§ Adjourned Debate on the Second Reading of this Bill resumed,
§ *SIR CHARLES DILKE (Gloucester, Forest of Dean)
Mr. Speaker, I will not 1307 detain the House for more than a moment, but I think we ought to point out on the Second Reading of this Bill, what a serious condition of our land forces it reveals. The term of seven years' enlistment was adopted against the wish of the Government of India, and has always been held to be unsuitable to that country. It was extended to eight years as regards men serving in India, to meet the protests of the Indian Government. Now, Sir, the Home Army, which, under the system of our present Reserve, is supplemented in time of war by five contingents of men who have served seven or eight years, instead of being supplemented, as some of us think it ought to be, by 10 or 12 contingents of men who have served three years in the Home Army, is short in its Reserve and declining in numbers; and while there are some who believe that the Government are supporting Lord Cardwell's system of short service, this Bill is really a Bill for increasing the present long service, which, in the opinion of many of us, is too long for our home needs, and gives us far too small a Reserve. I think the Bill will be detrimental to our system of Reserves, as it will practically increase the term of service in the ranks by permitting the drawing from the Reserves for one year of a certain number of men for small wars. Even those of us who dislike the provisions contained in the first part of this Bill admit that the other clauses of the Bill are important to the country, and none of us are, therefore, disposed to take a Division against its Second Reading.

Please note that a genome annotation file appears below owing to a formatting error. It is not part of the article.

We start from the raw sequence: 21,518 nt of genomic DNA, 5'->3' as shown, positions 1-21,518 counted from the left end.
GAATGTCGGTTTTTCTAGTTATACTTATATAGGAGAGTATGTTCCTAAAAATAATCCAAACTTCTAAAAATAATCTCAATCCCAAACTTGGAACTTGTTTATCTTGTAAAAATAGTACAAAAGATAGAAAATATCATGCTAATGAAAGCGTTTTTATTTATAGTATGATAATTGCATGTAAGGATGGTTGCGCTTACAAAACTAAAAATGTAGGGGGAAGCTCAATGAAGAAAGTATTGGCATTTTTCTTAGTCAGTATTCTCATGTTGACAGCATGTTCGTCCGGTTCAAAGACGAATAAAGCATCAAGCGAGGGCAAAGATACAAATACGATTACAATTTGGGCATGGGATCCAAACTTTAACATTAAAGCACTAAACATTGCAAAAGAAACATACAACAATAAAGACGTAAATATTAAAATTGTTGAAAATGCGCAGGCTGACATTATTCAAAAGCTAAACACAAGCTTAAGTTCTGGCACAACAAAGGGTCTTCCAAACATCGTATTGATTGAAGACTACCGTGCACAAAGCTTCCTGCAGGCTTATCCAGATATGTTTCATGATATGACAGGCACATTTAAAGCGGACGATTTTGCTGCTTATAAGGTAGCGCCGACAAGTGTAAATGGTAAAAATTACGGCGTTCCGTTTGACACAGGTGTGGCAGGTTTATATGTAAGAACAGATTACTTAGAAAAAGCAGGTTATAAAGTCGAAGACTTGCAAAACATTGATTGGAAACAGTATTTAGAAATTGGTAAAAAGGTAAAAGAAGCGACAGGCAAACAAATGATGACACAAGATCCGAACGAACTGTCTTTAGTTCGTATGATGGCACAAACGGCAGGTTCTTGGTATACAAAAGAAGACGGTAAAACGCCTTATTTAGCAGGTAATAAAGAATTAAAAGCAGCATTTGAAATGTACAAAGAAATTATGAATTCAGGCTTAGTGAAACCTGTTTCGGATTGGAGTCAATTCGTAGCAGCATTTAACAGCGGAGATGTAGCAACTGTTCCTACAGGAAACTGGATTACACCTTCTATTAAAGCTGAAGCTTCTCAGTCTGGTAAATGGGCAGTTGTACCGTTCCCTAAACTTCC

§ Question put.